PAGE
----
Incorrect shape display/creation BRepBuilderAPI_MakeFace and AIS_Shape

First let me apologize for the long winded background but I suspect it is needed to understand the issue. 

In a nutshell, I created a hyperboloid surface geometry, made a face and shape and tried to display it.  The result is in the attached figure (hyp01.png).  From this, it can be seen that the left side of the white frame of the shape appears to follow the correct outline of a hyperboloid (upper sheet of 2 sheet version) but the actual shape is more like a cone.  The right side 'frame'  also appears to show a cone rather than a hyperboloid.  I know the basic math is correct because I have tested in other software (sagemath) and it correctly displays the hyperboloid.  I have also tested the return values of D0 and D1 throughout the u,v parameter space and all give correct values.  

So my question is, did I create the shape correctly in the first place?  Is there a better alternate method? Is there something obvious that I've missed?  Any insight would be greatly appreciated.

Here is how I created this shape:

I created a new class derived from Geom_ElementarySurface for a hyperboloid.  Included appropriate implementations of all the necessary procedures (D0, D1, D2, ... etc.) and then tested that I got the correct values back by succesive calls to D0.  I then set about making a displayable shape using the following code snippet:

    Handle(Geom_SQsurface) hypSurf = new Geom_SQsurface(hypAx3, 0.5,0.5,-1.25,0.0,0.0,0.0,1.0);
    BRepBuilderAPI_MakeFace hypFace(hypSurf,0,(2*M_PI),0.0,3.0,1.0E-7);
    Handle(AIS_Shape) hypShape = new AIS_Shape(hypFace.Shape());
For a little context the inputs to Geom_SQsurface are basic parmaters for a generic surface of the form: Ax^2 + By^2+Cz^2+2Dx+2Ey+2Fz+G=0

Given non zero parameters for A, B, C, and G you can convert to a basic form for a hyperboloid (2 sheets in this specific case). 

The u and v parameters in the BRepBuilderAPI_MakeFace call are the usual angle from the +x axis in the X-Y plane and an inclination value (See wikipedia entry on hyperboloids for further details on the math and parameterization).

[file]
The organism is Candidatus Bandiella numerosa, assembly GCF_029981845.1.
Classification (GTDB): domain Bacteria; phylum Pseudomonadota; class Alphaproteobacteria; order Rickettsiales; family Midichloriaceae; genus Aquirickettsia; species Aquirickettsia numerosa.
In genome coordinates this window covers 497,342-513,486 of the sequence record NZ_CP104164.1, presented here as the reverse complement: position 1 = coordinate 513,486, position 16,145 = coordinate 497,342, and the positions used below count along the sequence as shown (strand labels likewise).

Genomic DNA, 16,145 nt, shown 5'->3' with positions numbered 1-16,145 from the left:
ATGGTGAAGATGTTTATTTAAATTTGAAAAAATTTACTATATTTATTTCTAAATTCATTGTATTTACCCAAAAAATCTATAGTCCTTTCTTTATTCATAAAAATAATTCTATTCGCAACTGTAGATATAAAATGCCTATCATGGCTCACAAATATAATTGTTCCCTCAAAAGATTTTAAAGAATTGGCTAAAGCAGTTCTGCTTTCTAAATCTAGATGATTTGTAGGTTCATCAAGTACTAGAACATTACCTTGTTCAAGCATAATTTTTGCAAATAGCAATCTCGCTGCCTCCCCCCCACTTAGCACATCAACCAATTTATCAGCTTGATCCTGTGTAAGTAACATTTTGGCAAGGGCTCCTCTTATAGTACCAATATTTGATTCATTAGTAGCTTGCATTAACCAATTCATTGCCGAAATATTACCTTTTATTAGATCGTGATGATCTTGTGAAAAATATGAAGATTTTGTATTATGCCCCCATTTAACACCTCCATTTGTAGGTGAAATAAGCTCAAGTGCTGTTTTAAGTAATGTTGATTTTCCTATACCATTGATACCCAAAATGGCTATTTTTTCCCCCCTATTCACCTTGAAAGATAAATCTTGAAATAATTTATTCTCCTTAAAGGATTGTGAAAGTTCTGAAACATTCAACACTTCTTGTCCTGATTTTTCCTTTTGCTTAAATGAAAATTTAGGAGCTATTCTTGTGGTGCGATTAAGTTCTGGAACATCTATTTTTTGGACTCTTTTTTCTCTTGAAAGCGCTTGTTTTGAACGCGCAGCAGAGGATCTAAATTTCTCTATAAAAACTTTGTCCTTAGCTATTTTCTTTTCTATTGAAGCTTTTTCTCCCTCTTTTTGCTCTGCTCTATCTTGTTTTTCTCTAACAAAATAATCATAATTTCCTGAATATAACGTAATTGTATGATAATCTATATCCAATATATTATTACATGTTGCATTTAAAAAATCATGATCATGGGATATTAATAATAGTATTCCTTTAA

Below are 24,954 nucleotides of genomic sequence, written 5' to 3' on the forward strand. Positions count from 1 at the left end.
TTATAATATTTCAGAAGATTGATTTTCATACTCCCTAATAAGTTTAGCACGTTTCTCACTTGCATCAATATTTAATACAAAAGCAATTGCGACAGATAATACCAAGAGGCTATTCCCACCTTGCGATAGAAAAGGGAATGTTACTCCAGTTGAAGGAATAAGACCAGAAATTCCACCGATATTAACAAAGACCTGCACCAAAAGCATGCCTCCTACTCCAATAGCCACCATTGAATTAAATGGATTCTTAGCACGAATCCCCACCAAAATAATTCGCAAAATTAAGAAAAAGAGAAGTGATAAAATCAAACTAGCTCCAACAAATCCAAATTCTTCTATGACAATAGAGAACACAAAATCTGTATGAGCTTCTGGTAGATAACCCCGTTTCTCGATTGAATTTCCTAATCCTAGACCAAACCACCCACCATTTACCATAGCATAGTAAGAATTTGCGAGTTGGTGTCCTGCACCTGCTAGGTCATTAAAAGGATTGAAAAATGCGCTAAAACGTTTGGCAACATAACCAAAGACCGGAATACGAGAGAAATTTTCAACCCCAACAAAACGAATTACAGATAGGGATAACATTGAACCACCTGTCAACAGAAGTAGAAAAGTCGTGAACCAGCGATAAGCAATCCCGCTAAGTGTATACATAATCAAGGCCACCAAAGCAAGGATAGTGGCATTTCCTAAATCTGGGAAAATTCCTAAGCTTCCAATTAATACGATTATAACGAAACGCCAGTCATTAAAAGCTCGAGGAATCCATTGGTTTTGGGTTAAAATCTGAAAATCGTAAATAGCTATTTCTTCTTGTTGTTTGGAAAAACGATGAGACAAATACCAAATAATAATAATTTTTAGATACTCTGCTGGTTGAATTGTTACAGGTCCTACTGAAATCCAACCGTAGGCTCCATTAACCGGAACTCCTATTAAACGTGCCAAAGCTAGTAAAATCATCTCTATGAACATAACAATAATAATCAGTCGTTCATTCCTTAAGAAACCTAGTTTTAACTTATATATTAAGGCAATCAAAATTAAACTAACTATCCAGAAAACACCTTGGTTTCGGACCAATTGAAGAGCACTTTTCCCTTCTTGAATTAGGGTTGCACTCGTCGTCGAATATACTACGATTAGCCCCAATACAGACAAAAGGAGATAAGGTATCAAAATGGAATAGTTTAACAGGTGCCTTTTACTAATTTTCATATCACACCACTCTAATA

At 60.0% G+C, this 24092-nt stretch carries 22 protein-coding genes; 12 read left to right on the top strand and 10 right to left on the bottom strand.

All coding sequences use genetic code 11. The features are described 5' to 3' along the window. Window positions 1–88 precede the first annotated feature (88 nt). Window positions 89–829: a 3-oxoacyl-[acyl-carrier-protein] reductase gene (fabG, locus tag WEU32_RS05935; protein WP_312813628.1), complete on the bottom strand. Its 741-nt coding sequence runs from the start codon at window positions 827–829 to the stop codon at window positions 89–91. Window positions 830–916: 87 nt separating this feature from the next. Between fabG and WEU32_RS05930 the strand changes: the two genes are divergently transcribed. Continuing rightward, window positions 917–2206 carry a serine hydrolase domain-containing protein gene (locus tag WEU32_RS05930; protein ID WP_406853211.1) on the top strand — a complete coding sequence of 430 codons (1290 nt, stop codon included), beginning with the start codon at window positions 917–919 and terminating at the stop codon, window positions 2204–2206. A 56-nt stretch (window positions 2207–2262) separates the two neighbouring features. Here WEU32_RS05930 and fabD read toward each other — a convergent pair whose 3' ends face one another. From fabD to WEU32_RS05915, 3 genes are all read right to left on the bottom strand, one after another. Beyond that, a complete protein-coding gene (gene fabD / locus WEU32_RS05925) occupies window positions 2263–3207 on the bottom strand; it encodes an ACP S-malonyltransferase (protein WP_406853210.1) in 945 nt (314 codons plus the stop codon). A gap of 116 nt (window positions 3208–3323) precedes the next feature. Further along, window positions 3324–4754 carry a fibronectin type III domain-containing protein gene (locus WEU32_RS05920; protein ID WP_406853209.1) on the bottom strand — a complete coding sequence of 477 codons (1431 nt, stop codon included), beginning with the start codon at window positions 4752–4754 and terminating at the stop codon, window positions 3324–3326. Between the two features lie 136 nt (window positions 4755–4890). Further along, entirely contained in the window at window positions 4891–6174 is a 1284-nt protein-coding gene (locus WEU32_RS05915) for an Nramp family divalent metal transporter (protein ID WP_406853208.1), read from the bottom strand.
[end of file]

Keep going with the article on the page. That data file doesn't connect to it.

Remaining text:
The above does work and a shape is displayed with:

    myModelView->getContext()->Display(hypShape, Standard_True);
The problem is that the shape looks like a cone vs a hyperboloid as noted above and in the attached picture.  
Kirill Gavrilov's picture

I'm afraid that sub-classing Geom_ElementarySurface at application level wouldn't reliably work in many cases, as there are a lot of places in OCCT polling surface/curve types (see GeomAbs_SurfaceType/GeomAbs_CurveType enumerations). Geom_Surface/Geom_Curve hierarchies are treated more like fixed set of curves (with missing "final" world, as there was no such thing in C++ language when Geom package was first introduced) rather than abstract interfaces in OCCT itself.

There is GeomAbs_OtherSurface type, but it is difficult to say how far one could go with it into OCCT algorithms without breaking something, as this capability is rarely used... Cannot say, though, that the issue you are experiencing is coming from this.

Walter Rhoden's picture

So OCCT has no basic way of dealing with basic surfaces described by equations?  This seems something that would be fundamental for a graphics library that supports CAD/Engineering software.

I'll look into the GeomAbs_OtherSurface but it may be that I'll need to explore other alternatives.

Walter Rhoden's picture

Follow up - Where can I find documentation on GeomAbs_OtherSurface?  A search yielded little other than an obscure and terse reference page for GeomAbs_SurfaceType.hxx with no actual details.

Kirill Gavrilov's picture

 Where can I find documentation on GeomAbs_OtherSurface?

GeomAbs_OtherSurface is what you have already created - there is nothing more to search in documentation.

So OCCT has no basic way of dealing with basic surfaces described by equations?

That's not exactly what I meant. You can implement basic surface interfaces in OCCT (I cannot say in this context if you have implemented interfaces correctly or not - this is another question), however such surface is not guaranteed to work everywhere. Consider exporting such a surface into STEP file - how it could be written without STEP writer actually knowing the surface type? And I guess there are much more scenarios, where definitions of D0/D1/DN black-box functions will not be enough to do something useful with the surface.

Maybe some experts in modeling would clarify better what is possible and what is not...

Walter Rhoden's picture

Thanks for the followup.  I think you hit upon the key issue I am running into which is being able to do something useful with the resulting surface.  For my needs, divorcing the created surface from the underlying equations that define it is a non-starter.  Converting to a set of equations that OCCT can handle (e.g., rational bezier or bsplines) is something I'm still exploring but I need to be careful because any manipulation of the resulting surface perform with OCCT would need to be translated back into the orginal equation form (e.g., quadratic or generic surface equations).  That was the problem I had hoped OCCT could help to solve or at least make a little easier.  I'll also explore conversion to STEP but I don't believe that will be viable in this case.